The new pope will also need to work closely with the community of nations in sustaining and promoting stable democracies and defending the fundamental human rights enshrined in the 1948 Universal Declaration of Human Rights. Partnering with other nations on specific foreign policy objectives will require great diplomatic skill on the part of the Holy See, given manifold and often contrasting cultural, social, political, religious and economic interests. Notwithstanding this challenge, I was often reminded during my tenure as ambassador that popes have been engaged in some form of diplomatic activity with foreign leaders since the Council of Nicaea in 325. With the weight of history and tradition behind him, with practical wisdom at his side and with competent persons within the Secretariat of State empowered to make prudential judgments, the new pope can secure a place at the table in five crucial areas related to foreign policy: 1) the defense of human dignity and fundamental human rights, 2) development and humanitarian assistance, 3) the global experience of migrations, 4) conflict resolution and 5) environmental protection.

The defense of human dignity and fundamental human rights. The Holy See’s insistence on the universality and indivisibility of human rights and its objection to what it terms “new rights” will require deepening its diplomatic engagement. In pursuing conversations relative to the fundamental question of whether human rights are universal because a majority of countries recognize them or because of an ethical claim that lies prior to their recognition by states, the new pope will face some stormy waters. Navigating between its strong and venerable tradition of defending the fundamental dignity of all human persons and what the Holy See characterizes as “new rights,” especially related to gender and human sexuality, will not come easily.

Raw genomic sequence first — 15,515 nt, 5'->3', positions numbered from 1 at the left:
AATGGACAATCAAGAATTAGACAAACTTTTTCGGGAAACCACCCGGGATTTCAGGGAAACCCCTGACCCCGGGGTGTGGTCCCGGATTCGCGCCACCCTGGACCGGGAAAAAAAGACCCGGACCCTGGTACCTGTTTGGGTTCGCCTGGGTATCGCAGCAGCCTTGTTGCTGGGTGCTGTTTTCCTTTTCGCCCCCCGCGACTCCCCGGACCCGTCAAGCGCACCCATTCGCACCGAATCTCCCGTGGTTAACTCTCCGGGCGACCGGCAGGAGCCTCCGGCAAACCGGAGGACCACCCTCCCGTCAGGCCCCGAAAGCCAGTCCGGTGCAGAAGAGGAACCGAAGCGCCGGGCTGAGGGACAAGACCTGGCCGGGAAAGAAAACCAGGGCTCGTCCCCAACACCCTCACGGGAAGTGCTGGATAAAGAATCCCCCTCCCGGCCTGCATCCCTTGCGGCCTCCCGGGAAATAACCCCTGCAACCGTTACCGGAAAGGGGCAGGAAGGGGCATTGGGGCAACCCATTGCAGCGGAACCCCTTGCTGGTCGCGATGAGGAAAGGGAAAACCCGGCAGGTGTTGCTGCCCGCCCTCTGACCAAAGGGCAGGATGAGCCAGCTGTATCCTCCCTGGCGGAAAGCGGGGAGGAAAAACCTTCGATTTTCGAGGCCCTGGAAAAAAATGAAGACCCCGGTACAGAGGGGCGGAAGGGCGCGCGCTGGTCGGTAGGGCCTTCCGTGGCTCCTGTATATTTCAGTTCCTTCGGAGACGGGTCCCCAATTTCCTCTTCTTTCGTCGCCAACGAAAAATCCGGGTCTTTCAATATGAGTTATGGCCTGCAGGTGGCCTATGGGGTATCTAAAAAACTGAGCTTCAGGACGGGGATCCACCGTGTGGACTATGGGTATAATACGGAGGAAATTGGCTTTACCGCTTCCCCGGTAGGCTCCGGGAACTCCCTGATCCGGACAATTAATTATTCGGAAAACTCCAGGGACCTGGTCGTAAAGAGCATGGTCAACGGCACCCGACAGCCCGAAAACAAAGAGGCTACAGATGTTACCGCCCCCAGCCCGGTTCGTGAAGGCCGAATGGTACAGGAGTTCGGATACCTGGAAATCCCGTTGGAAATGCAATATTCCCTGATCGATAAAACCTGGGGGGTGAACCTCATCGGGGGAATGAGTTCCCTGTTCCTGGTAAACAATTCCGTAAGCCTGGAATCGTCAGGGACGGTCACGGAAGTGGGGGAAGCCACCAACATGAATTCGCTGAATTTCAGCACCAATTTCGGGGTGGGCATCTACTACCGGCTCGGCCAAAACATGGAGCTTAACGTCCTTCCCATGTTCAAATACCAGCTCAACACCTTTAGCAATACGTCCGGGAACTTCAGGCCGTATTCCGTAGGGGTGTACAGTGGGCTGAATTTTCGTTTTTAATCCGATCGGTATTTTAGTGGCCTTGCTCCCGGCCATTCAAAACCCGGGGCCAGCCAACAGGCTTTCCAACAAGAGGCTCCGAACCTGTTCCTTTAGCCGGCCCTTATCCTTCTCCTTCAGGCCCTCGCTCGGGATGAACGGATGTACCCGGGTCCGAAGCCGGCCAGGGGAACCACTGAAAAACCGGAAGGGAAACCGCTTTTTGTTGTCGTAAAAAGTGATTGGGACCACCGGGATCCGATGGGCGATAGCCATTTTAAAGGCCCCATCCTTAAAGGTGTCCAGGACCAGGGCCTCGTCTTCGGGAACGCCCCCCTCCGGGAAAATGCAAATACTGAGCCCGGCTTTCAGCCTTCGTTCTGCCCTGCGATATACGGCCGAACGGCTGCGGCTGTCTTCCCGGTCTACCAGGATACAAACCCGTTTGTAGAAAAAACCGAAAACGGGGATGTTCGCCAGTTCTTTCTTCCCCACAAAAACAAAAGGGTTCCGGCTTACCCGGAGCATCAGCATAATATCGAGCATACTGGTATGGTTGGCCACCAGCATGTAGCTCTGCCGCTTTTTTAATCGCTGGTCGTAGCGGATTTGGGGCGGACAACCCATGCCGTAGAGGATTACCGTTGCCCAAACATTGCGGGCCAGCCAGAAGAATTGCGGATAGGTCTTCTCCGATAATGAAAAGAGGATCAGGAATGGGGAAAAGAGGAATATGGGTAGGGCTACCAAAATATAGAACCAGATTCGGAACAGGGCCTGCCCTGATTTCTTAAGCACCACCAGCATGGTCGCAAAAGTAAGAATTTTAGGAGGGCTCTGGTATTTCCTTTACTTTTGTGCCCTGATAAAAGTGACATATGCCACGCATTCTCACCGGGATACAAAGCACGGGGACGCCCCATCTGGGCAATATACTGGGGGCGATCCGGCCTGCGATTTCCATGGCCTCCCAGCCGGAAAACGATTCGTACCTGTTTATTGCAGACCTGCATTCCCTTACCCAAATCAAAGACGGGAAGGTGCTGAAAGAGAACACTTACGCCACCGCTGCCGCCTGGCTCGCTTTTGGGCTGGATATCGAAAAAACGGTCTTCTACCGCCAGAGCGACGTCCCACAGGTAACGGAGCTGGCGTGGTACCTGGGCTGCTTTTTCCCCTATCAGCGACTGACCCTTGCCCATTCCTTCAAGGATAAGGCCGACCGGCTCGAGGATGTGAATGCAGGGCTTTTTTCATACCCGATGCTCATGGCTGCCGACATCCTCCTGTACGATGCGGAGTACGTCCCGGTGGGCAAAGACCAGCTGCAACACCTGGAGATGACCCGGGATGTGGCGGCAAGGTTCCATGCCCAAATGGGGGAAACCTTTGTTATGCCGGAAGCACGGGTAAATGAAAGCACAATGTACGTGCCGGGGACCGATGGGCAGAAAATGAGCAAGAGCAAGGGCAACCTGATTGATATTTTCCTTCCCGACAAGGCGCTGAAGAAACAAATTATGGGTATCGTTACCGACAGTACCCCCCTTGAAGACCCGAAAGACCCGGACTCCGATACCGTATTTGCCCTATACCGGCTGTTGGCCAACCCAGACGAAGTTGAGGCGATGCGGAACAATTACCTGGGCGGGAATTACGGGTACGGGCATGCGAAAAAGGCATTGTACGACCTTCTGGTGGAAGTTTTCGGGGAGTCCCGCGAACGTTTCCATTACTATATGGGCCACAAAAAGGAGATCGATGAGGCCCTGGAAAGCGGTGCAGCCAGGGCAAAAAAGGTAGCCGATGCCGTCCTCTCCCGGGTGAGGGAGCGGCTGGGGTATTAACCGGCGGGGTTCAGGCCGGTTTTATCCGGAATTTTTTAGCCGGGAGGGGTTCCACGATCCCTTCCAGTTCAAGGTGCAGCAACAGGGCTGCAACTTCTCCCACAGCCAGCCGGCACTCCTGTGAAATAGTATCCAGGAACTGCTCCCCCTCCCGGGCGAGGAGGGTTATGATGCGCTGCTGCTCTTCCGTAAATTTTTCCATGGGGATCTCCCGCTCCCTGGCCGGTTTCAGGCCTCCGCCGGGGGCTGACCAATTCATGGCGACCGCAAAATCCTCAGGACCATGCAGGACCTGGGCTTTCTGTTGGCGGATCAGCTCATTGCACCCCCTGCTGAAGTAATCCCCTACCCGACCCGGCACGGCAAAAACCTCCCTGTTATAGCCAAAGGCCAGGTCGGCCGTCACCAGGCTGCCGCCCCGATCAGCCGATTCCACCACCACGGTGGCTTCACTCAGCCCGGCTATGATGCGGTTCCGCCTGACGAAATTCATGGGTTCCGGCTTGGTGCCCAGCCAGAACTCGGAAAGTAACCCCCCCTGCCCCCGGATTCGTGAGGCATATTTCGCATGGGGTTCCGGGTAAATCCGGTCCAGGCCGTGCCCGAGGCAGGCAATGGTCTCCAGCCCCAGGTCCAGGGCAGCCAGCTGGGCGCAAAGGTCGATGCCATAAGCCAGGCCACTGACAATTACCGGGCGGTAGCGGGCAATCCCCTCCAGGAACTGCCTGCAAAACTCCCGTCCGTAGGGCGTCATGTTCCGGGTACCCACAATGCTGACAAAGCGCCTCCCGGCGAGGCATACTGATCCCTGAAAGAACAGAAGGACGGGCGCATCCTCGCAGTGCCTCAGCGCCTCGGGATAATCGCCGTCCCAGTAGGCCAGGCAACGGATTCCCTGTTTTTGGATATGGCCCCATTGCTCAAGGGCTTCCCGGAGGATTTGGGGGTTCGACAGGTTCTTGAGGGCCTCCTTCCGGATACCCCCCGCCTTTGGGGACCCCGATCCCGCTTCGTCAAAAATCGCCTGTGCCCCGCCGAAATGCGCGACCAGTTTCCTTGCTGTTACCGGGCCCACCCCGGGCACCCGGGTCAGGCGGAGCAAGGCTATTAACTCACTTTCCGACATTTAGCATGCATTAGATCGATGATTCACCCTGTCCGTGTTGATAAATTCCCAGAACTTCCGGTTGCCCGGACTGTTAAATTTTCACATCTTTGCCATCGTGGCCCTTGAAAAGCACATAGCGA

Ongoing conversation with the community of nations has been indispensable to confronting human suffering, advancing the cause of justice and defending and protecting the fundamental dignity of numerous marginalized persons. On one hand this conversation continues to express the Holy See’s concern to enshrine the “right to excess” (an escalation of demands that becomes unlimited and indiscriminate) and, on the other hand, respects and takes into account the increasing number of human rights advocates within this community that would argue that explicitly and intentionally promoting these so-called “new rights” might open new possibilities to bridge existing policy differences. Beyond these concerns, many will expect the new pope to continue the work of his predecessor and raise his voice in defense of religious freedom throughout the world, the dignity of human life at various stages and under various social, economic, cultural and political threats, and the protection of vulnerable persons against human trafficking.